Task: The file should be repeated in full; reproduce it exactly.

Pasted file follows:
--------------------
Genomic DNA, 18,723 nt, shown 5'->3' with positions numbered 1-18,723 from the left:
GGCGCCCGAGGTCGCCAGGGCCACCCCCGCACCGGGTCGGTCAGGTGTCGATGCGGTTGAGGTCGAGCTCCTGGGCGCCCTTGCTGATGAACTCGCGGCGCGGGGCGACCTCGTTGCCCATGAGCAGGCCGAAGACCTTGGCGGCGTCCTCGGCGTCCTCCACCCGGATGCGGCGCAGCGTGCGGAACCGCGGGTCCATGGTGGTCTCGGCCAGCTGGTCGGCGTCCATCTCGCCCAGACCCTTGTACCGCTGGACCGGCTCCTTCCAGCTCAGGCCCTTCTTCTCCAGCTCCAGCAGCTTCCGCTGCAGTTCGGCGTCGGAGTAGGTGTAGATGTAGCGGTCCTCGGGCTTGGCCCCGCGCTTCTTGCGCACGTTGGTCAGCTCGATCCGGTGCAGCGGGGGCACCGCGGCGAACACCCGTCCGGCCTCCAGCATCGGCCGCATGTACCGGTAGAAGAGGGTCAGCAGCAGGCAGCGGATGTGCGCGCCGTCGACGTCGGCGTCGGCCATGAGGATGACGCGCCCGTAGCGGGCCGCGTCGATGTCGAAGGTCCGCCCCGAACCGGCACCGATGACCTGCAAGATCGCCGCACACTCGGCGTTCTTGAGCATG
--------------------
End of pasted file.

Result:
Genomic DNA, 18,723 nt, shown 5'->3' with positions numbered 1-18,723 from the left:
GGCGCCCGAGGTCGCCAGGGCCACCCCCGCACCGGGTCGGTCAGGTGTCGATGCGGTTGAGGTCGAGCTCCTGGGCGCCCTTGCTGATGAACTCGCGGCGCGGGGCGACCTCGTTGCCCATGAGCAGGCCGAAGACCTTGGCGGCGTCCTCGGCGTCCTCCACCCGGATGCGGCGCAGCGTGCGGAACCGCGGGTCCATGGTGGTCTCGGCCAGCTGGTCGGCGTCCATCTCGCCCAGACCCTTGTACCGCTGGACCGGCTCCTTCCAGCTCAGGCCCTTCTTCTCCAGCTCCAGCAGCTTCCGCTGCAGTTCGGCGTCGGAGTAGGTGTAGATGTAGCGGTCCTCGGGCTTGGCCCCGCGCTTCTTGCGCACGTTGGTCAGCTCGATCCGGTGCAGCGGGGGCACCGCGGCGAACACCCGTCCGGCCTCCAGCATCGGCCGCATGTACCGGTAGAAGAGGGTCAGCAGCAGGCAGCGGATGTGCGCGCCGTCGACGTCGGCGTCGGCCATGAGGATGACGCGCCCGTAGCGGGCCGCGTCGATGTCGAAGGTCCGCCCCGAACCGGCACCGATGACCTGCAAGATCGCCGCACACTCGGCGTTCTTGAGCATG